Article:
It seems to me that the difference in the thought process between scientists and creationists is exactly why there is a lot of disconnect between the two. Religious texts do provide an absolute answer that can’t be observed, recreated, or explained by any other means. Science demands that any assertions made are testable and based on measurable, observable evidence. Religion demands faith, which is belief without evidence. When a creationist attempts to “debate” a scientist, the difference between how the two groups think about the same issue is very apparent. Because scientists demand proof, a creationist will never be a worthy debate opponent and because creationists regard their bible as being the absolute authority on the issue of life, they will never be satisfied by evidence.

This is exactly why a lot of scientists and scientific thinkers do not want to debate creationists. It’s not that they’re afraid of anything, but rather it’s a waste of time because of the core incompatibility of the two mindsets. A scientist can point out the numerous problems with citing the bible as any sort of authority:

  • mistranslations – almost no one is reading the original Hebrew script.
  • excluded biblical texts – the bible was edited to include or exclude certain stories but there is no specific explanation as to why certain stories were chosen over others; we can only guess at the reasons.
  • inconsistencies within the bible – because the authors of the books in the bible were various, there are many contradictions between stories that have been well-documented.
  • different interpretations of the bible – as David Lose points out, the bible doesn’t actually instruct the reader to take the text literally nor have most Christians in the past taken it literally, thus the many different interpretations of the bible tend to contradict one another.

No matter what the inconsistencies are, the Creationist will likely not be swayed because they’ve already accepted the idea of “faith”. If they already believe in some literal interpretation of an English-translation of a biblical story as being absolute truth, it will not matter how many problems there are with the foundation of their beliefs. It’s sort of like the argument, “It is because I said it is”, which is an example of circular reasoning. The argument claims to prove itself. Circular reasoning is not accepted by scientists since it can’t be supported or denied by actual evidence, but creationists demand that any external evidence fit within their already-determined paradigm, otherwise they dismiss it.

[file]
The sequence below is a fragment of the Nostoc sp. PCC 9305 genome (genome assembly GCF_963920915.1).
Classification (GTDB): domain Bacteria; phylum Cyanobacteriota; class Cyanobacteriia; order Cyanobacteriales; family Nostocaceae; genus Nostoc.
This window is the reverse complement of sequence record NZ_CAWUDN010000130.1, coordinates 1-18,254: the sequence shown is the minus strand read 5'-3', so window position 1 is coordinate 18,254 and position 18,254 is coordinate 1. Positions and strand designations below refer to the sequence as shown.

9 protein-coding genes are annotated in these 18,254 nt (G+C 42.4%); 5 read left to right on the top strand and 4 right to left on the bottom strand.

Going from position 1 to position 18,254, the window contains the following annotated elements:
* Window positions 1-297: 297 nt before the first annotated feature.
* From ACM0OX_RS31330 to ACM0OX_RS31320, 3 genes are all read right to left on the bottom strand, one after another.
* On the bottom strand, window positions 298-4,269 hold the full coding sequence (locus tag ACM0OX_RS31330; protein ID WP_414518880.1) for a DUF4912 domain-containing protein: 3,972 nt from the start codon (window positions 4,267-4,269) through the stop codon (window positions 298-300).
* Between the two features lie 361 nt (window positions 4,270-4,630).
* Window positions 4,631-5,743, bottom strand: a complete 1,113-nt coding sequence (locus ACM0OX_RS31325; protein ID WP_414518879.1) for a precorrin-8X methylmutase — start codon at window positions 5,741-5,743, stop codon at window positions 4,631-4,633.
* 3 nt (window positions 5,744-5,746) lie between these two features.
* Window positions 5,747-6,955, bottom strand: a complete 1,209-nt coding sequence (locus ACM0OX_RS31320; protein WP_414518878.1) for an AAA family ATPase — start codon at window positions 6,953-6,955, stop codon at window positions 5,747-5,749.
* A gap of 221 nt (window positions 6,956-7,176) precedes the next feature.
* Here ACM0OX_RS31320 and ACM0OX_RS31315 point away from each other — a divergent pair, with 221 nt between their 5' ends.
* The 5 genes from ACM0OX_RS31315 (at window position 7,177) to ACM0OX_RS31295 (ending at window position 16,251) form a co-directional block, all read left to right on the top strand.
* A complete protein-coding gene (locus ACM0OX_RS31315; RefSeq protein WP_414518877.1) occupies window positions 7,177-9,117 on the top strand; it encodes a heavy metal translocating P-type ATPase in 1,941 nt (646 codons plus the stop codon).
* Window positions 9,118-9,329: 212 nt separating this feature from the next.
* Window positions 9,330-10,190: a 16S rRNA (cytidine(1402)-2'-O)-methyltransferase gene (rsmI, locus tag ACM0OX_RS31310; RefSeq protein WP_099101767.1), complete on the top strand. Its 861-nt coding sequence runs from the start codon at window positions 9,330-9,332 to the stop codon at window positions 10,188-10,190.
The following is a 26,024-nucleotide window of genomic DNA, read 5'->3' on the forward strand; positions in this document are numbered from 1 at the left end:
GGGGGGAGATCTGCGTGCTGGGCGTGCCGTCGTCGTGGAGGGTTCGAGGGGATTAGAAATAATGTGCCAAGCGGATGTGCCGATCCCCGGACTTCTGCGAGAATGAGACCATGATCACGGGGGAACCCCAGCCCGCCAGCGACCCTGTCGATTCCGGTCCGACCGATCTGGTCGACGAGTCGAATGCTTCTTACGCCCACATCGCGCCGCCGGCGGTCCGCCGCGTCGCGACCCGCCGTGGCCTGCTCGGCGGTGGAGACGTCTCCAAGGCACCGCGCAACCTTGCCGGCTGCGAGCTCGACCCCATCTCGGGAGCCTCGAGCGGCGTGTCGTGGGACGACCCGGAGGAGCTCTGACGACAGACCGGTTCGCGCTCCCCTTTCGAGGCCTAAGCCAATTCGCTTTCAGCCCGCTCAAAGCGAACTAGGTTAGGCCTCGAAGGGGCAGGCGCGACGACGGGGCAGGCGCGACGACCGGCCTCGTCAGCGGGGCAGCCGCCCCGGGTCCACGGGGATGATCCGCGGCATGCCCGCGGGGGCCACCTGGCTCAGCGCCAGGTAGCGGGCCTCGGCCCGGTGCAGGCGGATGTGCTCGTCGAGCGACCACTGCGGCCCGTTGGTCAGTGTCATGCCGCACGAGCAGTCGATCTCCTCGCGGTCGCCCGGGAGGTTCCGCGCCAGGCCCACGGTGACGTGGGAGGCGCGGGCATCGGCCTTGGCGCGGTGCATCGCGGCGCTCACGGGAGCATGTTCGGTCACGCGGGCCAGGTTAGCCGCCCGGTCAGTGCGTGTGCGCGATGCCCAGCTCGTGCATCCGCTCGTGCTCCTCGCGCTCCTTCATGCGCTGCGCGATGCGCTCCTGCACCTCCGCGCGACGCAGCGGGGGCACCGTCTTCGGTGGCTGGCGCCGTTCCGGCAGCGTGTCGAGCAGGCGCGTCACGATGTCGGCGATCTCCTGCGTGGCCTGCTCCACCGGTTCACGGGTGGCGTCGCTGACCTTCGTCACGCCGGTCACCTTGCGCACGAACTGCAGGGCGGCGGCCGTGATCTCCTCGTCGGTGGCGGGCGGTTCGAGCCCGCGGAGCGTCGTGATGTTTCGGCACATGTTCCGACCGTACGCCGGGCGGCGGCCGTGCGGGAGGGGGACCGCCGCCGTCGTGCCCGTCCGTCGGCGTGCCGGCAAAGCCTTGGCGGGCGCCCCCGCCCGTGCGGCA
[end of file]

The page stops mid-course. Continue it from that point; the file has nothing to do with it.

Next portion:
That is the inherent problem in trying to debate a creationist. They will always be right because they believe they’re right and you, trying to appeal based on observations or evidence will never sway them because they’ve already decided that you’re wrong. This is also why scientists and scientific thinkers are so concerned about children being raised with this kind of mindset – a person who grows up with magical thinking and is taught that “it is because it is” may not be as curious or as questioning as a person who grows up learning to observe, hypothesize, and experiment. I don’t know if it’s true that a person will not learn how to question things around them if they’re not raised to question things around them, but that’s because I don’t have any proof to support one idea over the other.

I do understand the concern, though, and I think that it certainly couldn’t hurt teaching children to question what they’re taught. It’s not as though the simple act of teaching them how to think critically will make them serial killers, but it can boost their self-confidence and lead them to making their own decisions as opposed to caving into peer pressure. Given that, maybe it’d be good for kids to learn actual science in school. Well, that and if they don’t learn how to think logically, we may never get to see flying cars in our lifetime.